New Safety Campaign Shines Light on Keyworkers Tackling Food Waste
Warrens Emerald Biogas has launched a new food waste safety campaign to shine a light on its keyworkers and the hazardous jobs they do in tackling food waste.
The campaign features online safety tips and resources to help keep people and the environments in which they work, safe and healthy.
In recent weeks, food waste has become public enemy number one and an unintended consequence of stockpiling it during the coronavirus crisis has led to an increase in avoidable waste.
As a result, keyworkers at Warrens Emerald Biogas have been tackling a mountain of food waste every day.
Jamie Burns, HSEQ Manager at the Newton Aycliffe plant in County Durham, said: “At Warrens’ anaerobic digestion plant, we have already recycled more than 22,000 tonnes of food waste in the first quarter of this year. On a daily basis, this includes recycling food waste from local authorities, schools and businesses and converting it into green energy.
“The coronavirus outbreak has highlighted the importance of keeping everyone safe and our keyworkers have shown an incredible response during the Covid-19 pandemic. Their outstanding effort to keep our essential services running deserves to be celebrated.
“Our new campaign shines a light on the jobs our key workers do for everyone’s safety and highlights their dedication and commitment during this difficult time.
“The workers are not only under pressure to tackle the growing food waste mountain, but also deal with the health and safety hazards that come with it.
“Like many other sites the number one hazard on our site is workplace transport, especially with the large waste vehicles we receive, but there are many other unseen dangers for our key workers too.”
Jamie explained that when food waste is anaerobically digested, the biogas produced is primarily composed of methane and carbon dioxide, with lesser amounts of hydrogen sulphide, ammonia, and other gases. Each of these gases has safety issues.
He added: “Biogas risks include explosion, asphyxiation, and hydrogen sulphide poisoning. Due to these safety risks on site, we have a dedicated team of engineers and technical monitoring equipment which keep the site running safely, and all our operational workers and contractors are trained and issued with gas monitors.
“The food waste that is delivered can contain all sorts of horrible pathogens such as e. Coli and Salmonella which is controlled though pasteurisation. This is the process of heating up the food wastes to 72 Celsius killing off these diseases.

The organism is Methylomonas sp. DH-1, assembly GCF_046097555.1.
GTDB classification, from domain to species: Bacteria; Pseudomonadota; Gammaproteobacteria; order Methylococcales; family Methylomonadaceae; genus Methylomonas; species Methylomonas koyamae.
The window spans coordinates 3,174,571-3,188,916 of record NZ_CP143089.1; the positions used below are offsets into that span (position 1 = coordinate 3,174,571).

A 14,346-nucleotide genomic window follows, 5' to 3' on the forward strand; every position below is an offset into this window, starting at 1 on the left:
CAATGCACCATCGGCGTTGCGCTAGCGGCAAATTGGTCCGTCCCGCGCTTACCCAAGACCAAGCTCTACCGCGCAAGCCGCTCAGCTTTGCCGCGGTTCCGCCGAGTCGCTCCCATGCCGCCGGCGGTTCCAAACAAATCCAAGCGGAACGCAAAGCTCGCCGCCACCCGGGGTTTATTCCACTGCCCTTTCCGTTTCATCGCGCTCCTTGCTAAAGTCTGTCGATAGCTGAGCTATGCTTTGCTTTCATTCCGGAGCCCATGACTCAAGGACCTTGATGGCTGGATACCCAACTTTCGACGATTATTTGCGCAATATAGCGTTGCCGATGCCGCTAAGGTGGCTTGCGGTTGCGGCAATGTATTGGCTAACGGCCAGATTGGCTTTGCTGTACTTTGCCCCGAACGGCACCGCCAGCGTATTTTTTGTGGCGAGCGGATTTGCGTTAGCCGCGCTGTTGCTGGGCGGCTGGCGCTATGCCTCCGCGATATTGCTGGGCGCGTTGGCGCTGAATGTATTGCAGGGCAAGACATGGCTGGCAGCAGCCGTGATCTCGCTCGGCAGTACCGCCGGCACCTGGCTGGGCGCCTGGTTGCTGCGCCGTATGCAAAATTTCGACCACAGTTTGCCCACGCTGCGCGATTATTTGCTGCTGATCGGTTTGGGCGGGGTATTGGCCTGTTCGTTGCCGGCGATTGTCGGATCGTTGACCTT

“Where there is a plentiful food source, there is also a risk of leptospirosis which may be found in the urine of rats.
“Good hygiene has always been paramount on the site and in the food waste industry in general, but the spread of coronavirus has now given the team something else to keep in mind.”
The team recently ran a campaign as part of its continual awareness training programme to ensure site workers remained vigilant to all the risks and continue to adopt good hygiene measures at work and at home.
Jamie said: “The culture at Warrens Emerald Biogas is on learning and engagement. Everyone no matter who they are on site is given the opportunity and is encouraged by management to voice any concerns or ideas they have to make improvements to the site’s processes.
“This is promoted in many ways, including a weekly safety engagement meeting and the use of our own internal reporting systems where an Ace playing card is used to flag any dangers we spot.”
Even with the coronavirus and social distancing measures, the team continues to ensure the continual professional development of all of its workforce. This has been completed using online health and safety training.
Jamie said: “Our managers have reduced the number of people training to shifts rather than the full team. While this does take slightly longer to capture everyone on site, it ensures social distancing can be maintained.
“Training has also been completed which includes ensuring workers are aware of the site’s waste management and waste streams.”
Aranda Rahbarkouhi at O Communications
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